"Human and computer actually have a lot of complementary aspects," Poon said.

He likened Hanover to automating the search for needles in a haystack.

"Most of the haystack does actually not even remotely look like needles, so that's where AI can come in," he said. "Even though machine reading is far from perfect at this point, it could actually be very good … to weed out a lot of those irrelevant things and then put the spotlight on the things that actually look like plausible needle candidates."

That allows users to narrow their manual work to this short list of candidates. "They are focusing on validating whether each candidate fact is indeed actually correct" and worthy of passing along to tumor boards for interpretation, Poon said.

One such user is the Maine Cancer Genomics Initiative (MCGI), a Jax-run project that works with health systems and oncology practices across Maine to deliver somatic testing results and interpretation services.

MCGI, which launched in 2016 and has been enrolling patients since 2017, has been using the Clinical Knowledgebase to help generate reports and to inform tumor boards that it convenes on behalf of its member hospitals. It has enrolled 1,100 patients, mostly from sparsely populated areas of what is largely a rural state with no academic clinical oncology practices.

"Having support from an AI-based system is ultimately going to be helpful because it sifts through all the information in a quicker way and a more efficient and effective way, so ultimately you're really getting the most up-to-date information for the individual patient at the time that you need it," said MCGI Medical Director Jens Rueter, a practicing oncologist in rural Brewer, Maine.

"If you're doing a tumor board today with a test result that was delivered a week ago, which is a fairly common scenario, then you want to know the most up-to-date information today and not a week ago," Rueter said. "You would want to know about any evidence that has accumulated in that one-week time span."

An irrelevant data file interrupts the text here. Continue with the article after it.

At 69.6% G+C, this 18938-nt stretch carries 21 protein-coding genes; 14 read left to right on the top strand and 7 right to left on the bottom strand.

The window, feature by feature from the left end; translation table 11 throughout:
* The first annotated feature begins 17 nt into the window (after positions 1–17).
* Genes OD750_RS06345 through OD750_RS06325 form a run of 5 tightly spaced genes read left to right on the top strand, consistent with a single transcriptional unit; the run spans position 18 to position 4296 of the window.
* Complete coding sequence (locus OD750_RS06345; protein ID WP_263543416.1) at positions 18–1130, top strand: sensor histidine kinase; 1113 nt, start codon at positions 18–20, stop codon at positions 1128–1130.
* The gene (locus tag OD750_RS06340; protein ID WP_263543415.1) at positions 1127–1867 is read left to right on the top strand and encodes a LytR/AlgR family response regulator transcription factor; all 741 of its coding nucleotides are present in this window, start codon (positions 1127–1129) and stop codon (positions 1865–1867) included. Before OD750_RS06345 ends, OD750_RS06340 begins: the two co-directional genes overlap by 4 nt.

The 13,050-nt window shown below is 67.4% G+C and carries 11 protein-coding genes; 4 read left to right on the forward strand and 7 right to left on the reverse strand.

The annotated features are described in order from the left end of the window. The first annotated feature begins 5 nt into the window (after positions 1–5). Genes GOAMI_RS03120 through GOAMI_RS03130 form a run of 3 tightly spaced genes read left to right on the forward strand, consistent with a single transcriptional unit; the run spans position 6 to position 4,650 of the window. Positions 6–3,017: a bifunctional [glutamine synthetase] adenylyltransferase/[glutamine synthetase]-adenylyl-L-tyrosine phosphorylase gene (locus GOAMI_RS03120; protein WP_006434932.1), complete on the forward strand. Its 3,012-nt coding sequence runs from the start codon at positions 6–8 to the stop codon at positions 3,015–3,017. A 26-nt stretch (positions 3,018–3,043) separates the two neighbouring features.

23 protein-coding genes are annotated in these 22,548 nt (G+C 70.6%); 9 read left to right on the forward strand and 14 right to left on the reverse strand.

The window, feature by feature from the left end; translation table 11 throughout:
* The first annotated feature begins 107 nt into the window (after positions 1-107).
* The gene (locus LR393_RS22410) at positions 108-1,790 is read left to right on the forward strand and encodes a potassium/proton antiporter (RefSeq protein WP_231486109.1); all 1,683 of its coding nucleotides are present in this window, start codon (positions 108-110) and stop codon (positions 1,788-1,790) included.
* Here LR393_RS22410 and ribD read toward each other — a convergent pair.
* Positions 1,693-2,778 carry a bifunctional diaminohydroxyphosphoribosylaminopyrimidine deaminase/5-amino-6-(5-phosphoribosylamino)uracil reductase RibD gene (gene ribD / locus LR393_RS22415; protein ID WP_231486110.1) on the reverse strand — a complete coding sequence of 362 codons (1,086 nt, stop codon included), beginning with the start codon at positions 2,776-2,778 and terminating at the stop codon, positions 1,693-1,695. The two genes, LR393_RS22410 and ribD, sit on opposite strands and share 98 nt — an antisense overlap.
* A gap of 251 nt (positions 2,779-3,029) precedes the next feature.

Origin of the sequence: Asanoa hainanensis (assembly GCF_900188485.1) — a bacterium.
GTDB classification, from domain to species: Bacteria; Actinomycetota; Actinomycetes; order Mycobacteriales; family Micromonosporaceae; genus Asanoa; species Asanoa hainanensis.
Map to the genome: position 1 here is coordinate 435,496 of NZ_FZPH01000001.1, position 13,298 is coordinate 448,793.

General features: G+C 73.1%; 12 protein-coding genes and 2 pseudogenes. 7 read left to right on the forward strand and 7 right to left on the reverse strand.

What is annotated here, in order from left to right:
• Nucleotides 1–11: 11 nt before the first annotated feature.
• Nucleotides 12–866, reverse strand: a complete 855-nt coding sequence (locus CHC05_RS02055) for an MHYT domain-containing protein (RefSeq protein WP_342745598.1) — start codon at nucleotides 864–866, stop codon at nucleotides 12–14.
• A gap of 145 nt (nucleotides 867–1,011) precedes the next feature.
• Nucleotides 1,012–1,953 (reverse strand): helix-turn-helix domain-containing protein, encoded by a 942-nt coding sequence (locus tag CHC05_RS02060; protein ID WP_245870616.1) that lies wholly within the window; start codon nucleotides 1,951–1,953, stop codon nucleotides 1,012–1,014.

MCGI actually is taking minutes of genomic tumor board discussions and disseminating those notes to clinicians to add a subjective component to the decision-making process, according to Rueter. He said that clinicians often employ the minutes to justify genome-informed treatments to payors, particularly off-label prescriptions.

Rueter said that the statewide project is working with Jax to design a strategy for incorporating outcomes information into CKB. "I could imagine that down the road, this experiential data could also feed back into any sort of AI algorithm," he added.

Microsoft of course is one of dozens if not hundreds of companies offering technology to comb through medical literature.

Mockus said that Hanover goes deeper than just presenting drug names to verify the relevance of literature, but it is not trying to be an all-encompassing technology that promises to come up with clinical recommendations. It is more than a "black box" in that curators know what the system is presenting to them, she said.

Poon said that curators need the most help with finding relations between mutations and potential treatments, such as whether a mutation in a tumor is susceptible or resistant to a particular drug.

Natural-language processing outside biomedicine tends to look at binary relations or single phrases in text, but medicine is far too complex for such simple concepts.

"We need to go beyond binary reads," and to start taking into account the cancer type and the evidence type, Poon said. 

"The coverage is really important because if you miss a fact, it could mean life or death for patients," Poon said. "You don't really have a lot of redundancy because your most valuable fact is probably only mentioned once in this paper, so we really need to tackle this more complex linguistic phenomenon."

Mockus said that the Jax-Microsoft collaboration for now is focused exclusively on somatic mutations in solid and hematological tumors, but there is potential to expand the scope in the future.

For example, she envisions using Hanover to look at the influence that epigenetics and microbiomes might have on oncology drugs. "Clinical Knowledgebase is ideally suited to incorporate that, but again, we're going to need Hanover to help us identify what's relevant," Mockus said.